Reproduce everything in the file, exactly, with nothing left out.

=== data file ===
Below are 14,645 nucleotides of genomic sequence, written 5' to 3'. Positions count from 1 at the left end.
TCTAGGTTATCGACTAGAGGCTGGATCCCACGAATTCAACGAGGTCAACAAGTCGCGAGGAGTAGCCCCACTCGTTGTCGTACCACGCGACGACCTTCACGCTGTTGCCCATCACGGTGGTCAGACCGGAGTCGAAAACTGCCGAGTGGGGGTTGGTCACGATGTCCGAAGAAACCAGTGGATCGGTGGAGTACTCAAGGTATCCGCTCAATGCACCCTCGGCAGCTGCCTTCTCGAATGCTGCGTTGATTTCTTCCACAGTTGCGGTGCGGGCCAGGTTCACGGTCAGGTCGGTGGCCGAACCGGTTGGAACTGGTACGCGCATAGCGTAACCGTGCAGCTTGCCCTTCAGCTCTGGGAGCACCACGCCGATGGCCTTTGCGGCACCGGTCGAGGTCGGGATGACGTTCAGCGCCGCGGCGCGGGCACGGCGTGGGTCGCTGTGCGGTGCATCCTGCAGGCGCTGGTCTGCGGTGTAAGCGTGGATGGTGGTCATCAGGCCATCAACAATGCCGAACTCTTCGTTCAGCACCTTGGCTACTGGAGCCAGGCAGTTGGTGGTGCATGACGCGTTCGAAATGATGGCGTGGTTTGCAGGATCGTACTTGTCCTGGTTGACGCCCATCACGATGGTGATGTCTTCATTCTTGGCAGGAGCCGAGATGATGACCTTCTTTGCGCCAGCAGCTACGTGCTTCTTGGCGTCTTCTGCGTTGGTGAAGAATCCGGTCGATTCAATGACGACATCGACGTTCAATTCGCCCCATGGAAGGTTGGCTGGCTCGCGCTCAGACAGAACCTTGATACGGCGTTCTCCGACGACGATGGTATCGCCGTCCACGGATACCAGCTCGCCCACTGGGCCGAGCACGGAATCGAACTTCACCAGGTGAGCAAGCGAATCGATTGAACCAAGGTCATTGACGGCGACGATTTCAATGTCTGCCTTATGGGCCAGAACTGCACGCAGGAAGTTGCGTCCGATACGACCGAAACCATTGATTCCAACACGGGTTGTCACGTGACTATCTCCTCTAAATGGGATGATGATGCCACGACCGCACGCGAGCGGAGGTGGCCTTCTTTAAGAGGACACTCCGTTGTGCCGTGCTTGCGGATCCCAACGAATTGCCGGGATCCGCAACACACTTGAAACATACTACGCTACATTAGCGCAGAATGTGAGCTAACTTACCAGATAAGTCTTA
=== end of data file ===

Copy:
Below are 14,645 nucleotides of genomic sequence, written 5' to 3'. Positions count from 1 at the left end.
TCTAGGTTATCGACTAGAGGCTGGATCCCACGAATTCAACGAGGTCAACAAGTCGCGAGGAGTAGCCCCACTCGTTGTCGTACCACGCGACGACCTTCACGCTGTTGCCCATCACGGTGGTCAGACCGGAGTCGAAAACTGCCGAGTGGGGGTTGGTCACGATGTCCGAAGAAACCAGTGGATCGGTGGAGTACTCAAGGTATCCGCTCAATGCACCCTCGGCAGCTGCCTTCTCGAATGCTGCGTTGATTTCTTCCACAGTTGCGGTGCGGGCCAGGTTCACGGTCAGGTCGGTGGCCGAACCGGTTGGAACTGGTACGCGCATAGCGTAACCGTGCAGCTTGCCCTTCAGCTCTGGGAGCACCACGCCGATGGCCTTTGCGGCACCGGTCGAGGTCGGGATGACGTTCAGCGCCGCGGCGCGGGCACGGCGTGGGTCGCTGTGCGGTGCATCCTGCAGGCGCTGGTCTGCGGTGTAAGCGTGGATGGTGGTCATCAGGCCATCAACAATGCCGAACTCTTCGTTCAGCACCTTGGCTACTGGAGCCAGGCAGTTGGTGGTGCATGACGCGTTCGAAATGATGGCGTGGTTTGCAGGATCGTACTTGTCCTGGTTGACGCCCATCACGATGGTGATGTCTTCATTCTTGGCAGGAGCCGAGATGATGACCTTCTTTGCGCCAGCAGCTACGTGCTTCTTGGCGTCTTCTGCGTTGGTGAAGAATCCGGTCGATTCAATGACGACATCGACGTTCAATTCGCCCCATGGAAGGTTGGCTGGCTCGCGCTCAGACAGAACCTTGATACGGCGTTCTCCGACGACGATGGTATCGCCGTCCACGGATACCAGCTCGCCCACTGGGCCGAGCACGGAATCGAACTTCACCAGGTGAGCAAGCGAATCGATTGAACCAAGGTCATTGACGGCGACGATTTCAATGTCTGCCTTATGGGCCAGAACTGCACGCAGGAAGTTGCGTCCGATACGACCGAAACCATTGATTCCAACACGGGTTGTCACGTGACTATCTCCTCTAAATGGGATGATGATGCCACGACCGCACGCGAGCGGAGGTGGCCTTCTTTAAGAGGACACTCCGTTGTGCCGTGCTTGCGGATCCCAACGAATTGCCGGGATCCGCAACACACTTGAAACATACTACGCTACATTAGCGCAGAATGTGAGCTAACTTACCAGATAAGTCTTA